Ptarmigan Creek Trail To Ptarmigan Lake

Elevation Gain

1056 ft.



Why Take This Hike

Ptarmigan Creek. Photo by Lisa Swenson

Ptarmigan Creek. Photo by Lisa Swenson

Beginning 103 miles south of Anchorage on the Seward Highway, the 3.5-mile-long Ptarmigan Lake Trail makes for a fine family outing. The lake itself is a long and narrow body of water squeezed between ridges and mountains that tower as high as 6,000 feet. It even offers a small beach upon which to relax and enjoy the view while cooling your feet.

The Details

From the daytime parking area at Ptarmigan Creek Campground, Ptarmigan Lake Trail begins by winding through the woods. After passing the junction with the new Iditarod Trail (leading toward Falls Creek Valley to the north), the trail begins to climb, though not too steeply. Most people in decent shape should suffer no extreme discomfort in climbing the trail as it switchbacks upward through the wooded slopes.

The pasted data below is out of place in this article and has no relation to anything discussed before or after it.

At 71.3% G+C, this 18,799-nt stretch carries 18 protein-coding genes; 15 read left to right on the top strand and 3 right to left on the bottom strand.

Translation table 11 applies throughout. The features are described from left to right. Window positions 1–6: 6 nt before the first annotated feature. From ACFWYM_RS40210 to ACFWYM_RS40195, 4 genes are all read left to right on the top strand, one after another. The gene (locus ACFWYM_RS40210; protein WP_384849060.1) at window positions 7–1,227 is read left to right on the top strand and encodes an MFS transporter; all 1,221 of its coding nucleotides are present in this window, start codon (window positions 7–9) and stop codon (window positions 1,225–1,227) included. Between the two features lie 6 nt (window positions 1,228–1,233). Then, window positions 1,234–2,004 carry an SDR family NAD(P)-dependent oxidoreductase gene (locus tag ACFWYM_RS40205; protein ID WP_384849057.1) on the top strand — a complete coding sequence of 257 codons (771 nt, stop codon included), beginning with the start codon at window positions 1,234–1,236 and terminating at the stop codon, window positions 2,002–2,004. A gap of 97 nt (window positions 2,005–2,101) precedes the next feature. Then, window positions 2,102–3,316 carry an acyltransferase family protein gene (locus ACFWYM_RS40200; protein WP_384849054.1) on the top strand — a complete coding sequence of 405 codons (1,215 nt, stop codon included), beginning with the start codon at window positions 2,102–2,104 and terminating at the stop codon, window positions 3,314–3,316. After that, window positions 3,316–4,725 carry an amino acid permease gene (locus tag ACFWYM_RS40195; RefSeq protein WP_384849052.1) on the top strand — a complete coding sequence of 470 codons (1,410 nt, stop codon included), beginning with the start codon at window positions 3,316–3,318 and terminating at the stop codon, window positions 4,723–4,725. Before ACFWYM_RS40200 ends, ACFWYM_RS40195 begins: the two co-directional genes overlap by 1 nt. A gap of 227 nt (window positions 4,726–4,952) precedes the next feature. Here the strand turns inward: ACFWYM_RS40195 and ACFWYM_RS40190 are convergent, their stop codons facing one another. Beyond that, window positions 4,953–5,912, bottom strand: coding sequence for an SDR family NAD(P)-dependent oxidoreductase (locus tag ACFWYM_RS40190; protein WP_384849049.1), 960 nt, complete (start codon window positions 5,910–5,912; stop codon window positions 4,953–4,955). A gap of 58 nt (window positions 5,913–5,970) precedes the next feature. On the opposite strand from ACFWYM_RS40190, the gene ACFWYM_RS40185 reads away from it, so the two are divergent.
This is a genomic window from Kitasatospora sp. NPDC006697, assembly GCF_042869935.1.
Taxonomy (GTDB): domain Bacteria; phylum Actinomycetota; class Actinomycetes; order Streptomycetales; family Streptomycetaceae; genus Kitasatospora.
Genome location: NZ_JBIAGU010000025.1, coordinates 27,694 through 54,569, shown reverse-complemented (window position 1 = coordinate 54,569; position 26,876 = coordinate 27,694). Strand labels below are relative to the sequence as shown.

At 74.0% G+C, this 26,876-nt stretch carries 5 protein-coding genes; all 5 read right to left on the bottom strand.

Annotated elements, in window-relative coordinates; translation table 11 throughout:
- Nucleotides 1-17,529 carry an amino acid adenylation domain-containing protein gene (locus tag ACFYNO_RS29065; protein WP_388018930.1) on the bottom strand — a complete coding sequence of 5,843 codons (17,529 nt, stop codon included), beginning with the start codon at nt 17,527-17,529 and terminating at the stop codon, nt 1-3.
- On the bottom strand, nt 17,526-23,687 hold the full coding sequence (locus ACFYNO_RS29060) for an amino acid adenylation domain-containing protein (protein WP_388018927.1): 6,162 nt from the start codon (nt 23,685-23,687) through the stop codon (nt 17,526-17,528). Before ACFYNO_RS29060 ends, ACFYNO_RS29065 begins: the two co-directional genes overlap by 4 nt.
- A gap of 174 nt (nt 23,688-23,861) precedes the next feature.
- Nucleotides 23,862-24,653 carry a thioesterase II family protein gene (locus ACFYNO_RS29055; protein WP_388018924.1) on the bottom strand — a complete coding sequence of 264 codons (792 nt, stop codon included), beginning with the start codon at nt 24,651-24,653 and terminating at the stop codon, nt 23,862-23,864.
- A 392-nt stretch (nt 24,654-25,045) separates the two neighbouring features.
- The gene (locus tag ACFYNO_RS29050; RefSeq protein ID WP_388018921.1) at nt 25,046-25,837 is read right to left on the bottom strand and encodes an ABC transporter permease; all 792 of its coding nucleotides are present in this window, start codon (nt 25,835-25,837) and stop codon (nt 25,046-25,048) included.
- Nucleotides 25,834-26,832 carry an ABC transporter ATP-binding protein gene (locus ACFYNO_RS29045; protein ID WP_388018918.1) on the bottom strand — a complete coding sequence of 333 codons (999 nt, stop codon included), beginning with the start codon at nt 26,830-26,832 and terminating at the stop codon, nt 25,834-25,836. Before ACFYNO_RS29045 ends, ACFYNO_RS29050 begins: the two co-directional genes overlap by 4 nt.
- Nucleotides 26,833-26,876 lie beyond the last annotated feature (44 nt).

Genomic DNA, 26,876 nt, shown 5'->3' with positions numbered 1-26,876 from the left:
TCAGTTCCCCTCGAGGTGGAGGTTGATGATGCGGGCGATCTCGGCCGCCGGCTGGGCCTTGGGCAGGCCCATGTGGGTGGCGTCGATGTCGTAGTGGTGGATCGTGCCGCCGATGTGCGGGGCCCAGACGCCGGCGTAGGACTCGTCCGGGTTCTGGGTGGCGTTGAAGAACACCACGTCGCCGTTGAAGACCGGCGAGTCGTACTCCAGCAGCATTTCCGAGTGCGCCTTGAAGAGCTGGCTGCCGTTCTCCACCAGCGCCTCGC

Though you won’t see Ptarmigan Creek during this section of the hike, you continue to follow its drainage upward. In the early spring and late fall you might hear its distant murmuring through the leafless forest, but you won’t actually see it until you’re near the lake.

Some 2 miles from the campground, the trail reaches another, older junction with another side trail connecting to Falls Creek Trail. Beyond this junction, the trail begins to climb far less steeply. Just before the lake, it bumps over a small rise (which marks the high point of the 450 vertical feet you’ll climb). Moments later, the trail emerges from the trees onto the northwest end of Ptarmigan Lake, where it ends.

This grassy bank makes for a fine place to relax, looking up at Andy Simons Mountain (6,210 feet) to the right and the 4,500-foot-long ridge to the left. Occasionally you might catch glimpses of the many beavers that make their lodges in the lake. (If you have a dog, don’t let him chase the beavers: they can pull predators down to a drowning death.)

If you’re feeling a bit reckless, go for a quick dip in the cold waters. Or hike the length of the lake; a rough, 3-mile trail leads down its left side. It requires clambering over some boulders and low ledges, but offers great views.

(For more, see Walk-About Guide to Alaska, Volume One by Shawn R. Lyons)

Listen to our Ptarmigan Creek audio guide for wildlife viewing tips.

Getting There

Ptarmigan Campground
29828 Seward Hwy
Seward, AK 99664
Driving Directions